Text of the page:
The other day I was looking into the eyes of a painter as she painted. If eyes are the windows of the soul, they may also give clues to the creative process. I noticed several unique eye-movements: In one, the eye travels with the brush tip or just ahead of it, paying rapt attention as if mesmerized by the brush’s movement. Another is a glassy stare that seems to take in the whole work. Still another is where the eyes wander to an area of the work that is not currently being worked on. Often the eyes go to this area several times before the brush does. I’ll leave my report on the actions of the human tongue while painting — supposedly a remnant of breastfeeding — until another letter.
Several years ago a former Apple and Microsoft executive, Linda Stone, coined the term “Continuous Partial Attention” (CPA). She described it as an epidemic of our times, similar but not the same as multi-tasking, where we are peer-motivated to double up our activities. An example of this is where teenagers are able to eat, send and receive text messages, watch TV and discuss school while looking into each other’s eyes. According to some researchers, we are in the middle of a revolution of “higher order thinking” and they say it’s probably good for us. Steven Berlin Johnson is the author of How Today’s Popular Culture is Actually Making Us Smarter. Considering the context, some of his ideas are surprising. He thinks we now create by “slow hunch,” rather than having instant moments of inspiration. I also like his concept of the “adjacent possible,” in which we slyly develop insights in unexplored areas.
One of the obvious conclusions is that we are producing art much faster than previous generations. It’s not that we’re any smarter than Titian, it’s just that we’re using our brains differently. Our eyes and their movements give it away. We may be doing less contemplation than some of the old guys and not paying attention to “all in good time.” Some of us may be trying to do too much — too busy for the old forms of reflective creativity. And while some of us may be on the cutting edge of getting worse, there’s a possibility that many of us may be getting better. Faster.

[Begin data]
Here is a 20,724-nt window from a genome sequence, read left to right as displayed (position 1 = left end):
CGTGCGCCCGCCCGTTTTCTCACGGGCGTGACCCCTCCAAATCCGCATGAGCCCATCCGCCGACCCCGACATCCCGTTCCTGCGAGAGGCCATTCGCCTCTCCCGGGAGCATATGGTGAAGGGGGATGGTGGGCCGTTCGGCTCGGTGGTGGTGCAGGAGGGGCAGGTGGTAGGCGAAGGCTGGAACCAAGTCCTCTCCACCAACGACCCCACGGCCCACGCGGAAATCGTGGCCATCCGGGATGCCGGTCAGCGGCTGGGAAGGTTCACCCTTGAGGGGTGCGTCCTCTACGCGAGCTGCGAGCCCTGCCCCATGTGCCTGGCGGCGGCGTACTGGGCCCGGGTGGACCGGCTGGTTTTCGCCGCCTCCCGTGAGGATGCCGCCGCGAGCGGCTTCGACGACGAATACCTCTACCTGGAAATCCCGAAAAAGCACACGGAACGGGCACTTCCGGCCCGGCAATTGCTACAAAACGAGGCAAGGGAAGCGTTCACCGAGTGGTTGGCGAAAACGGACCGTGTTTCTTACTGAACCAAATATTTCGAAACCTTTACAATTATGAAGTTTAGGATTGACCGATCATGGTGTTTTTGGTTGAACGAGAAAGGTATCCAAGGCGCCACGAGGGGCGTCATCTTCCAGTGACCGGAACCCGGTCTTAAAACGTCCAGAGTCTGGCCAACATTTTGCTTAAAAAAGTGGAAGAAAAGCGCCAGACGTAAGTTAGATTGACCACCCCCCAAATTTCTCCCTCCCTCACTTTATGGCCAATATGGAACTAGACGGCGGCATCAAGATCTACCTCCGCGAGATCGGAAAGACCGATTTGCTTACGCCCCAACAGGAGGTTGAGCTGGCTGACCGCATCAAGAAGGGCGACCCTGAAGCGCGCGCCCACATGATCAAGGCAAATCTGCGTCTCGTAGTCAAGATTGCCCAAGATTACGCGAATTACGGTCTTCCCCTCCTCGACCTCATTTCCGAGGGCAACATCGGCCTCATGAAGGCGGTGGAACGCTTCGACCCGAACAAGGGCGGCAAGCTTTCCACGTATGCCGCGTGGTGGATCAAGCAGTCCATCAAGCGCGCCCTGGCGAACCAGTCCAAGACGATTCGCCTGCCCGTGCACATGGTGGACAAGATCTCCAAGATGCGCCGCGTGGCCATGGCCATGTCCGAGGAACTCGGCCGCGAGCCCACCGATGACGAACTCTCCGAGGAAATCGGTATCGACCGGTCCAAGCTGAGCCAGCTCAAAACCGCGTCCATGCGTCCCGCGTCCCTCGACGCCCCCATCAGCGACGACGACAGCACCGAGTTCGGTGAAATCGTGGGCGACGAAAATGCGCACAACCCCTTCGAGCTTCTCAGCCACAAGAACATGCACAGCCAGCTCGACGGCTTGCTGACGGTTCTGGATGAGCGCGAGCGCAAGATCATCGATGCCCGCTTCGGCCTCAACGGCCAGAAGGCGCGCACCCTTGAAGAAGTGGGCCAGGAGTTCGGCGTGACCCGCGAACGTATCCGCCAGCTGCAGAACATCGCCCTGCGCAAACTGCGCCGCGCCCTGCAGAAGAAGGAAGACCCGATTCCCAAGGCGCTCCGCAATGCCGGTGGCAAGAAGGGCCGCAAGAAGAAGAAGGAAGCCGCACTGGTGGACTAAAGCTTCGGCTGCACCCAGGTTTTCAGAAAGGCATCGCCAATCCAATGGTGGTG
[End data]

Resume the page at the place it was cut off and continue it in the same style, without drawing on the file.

PS: “Attention is the most powerful tool of the human spirit. We can enhance or augment our attention with practices like meditation and exercise, diffuse it with technologies like email and Blackberries, or alter it with pharmaceuticals. In the end, though, we are fully responsible for how we choose to use this extraordinary tool.” (Linda Stone)
Esoterica: Painting may be a remnant of “lower order thinking.” “Look three times, think twice and paint once,” is a time-honoured guide. Further, it’s my observation that these days the glassy stare often includes default sorties into contemplation. During the glassy stare, brush movement tends to go on. The modern imperative to keep busy needs often to be replaced with simple Renaissance strategy.
This letter was originally published as “Continuous Partial Attention” on September 16, 2011.
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“The relation between what we see and what we know is never settled. Each evening we see the sun set. We know that the earth is turning away from it. Yet the knowledge, the explanation, never quite fits the sight.” (John Berger)
The Killarney are of Ontario is in what is called the ‘near north’. The landscape is wild and rugged. Giant granite cliffs plunging deep into the glacial lakes. There are no roads leading to our painting locations. We travel by a large, sturdy pontoon boat. This is a self-catered retreat. You bring your own provisions and cook your own meals in our fully equip cabins at a northern camp. Our instructor, Keith Thirgood, has been teaching artists his own unique approach to painting for over 12 years. Learn how to find order in the chaos, control your colours and create paintings that work. Learn modern colour theory, values, shapes and lines, what makes for a good painting. This retreat is suitable for beginners wanting to learn to paint in a fun, outdoor location, as well as more experienced studio artists who want to try plein air, plus artists who are looking to loosen up and paint in a more post-impressionist style. To find out more and register, please visit www.wilsonstreetstudios.
Capturing the beauty of nature and expressing those impressions in oil paint is a joy. Every hour of the day presents new possibilities and keeps even the same landscape location, same composition, an ongoing and beckoning challenge. For this reason, I love painting series: it is exploration made visual.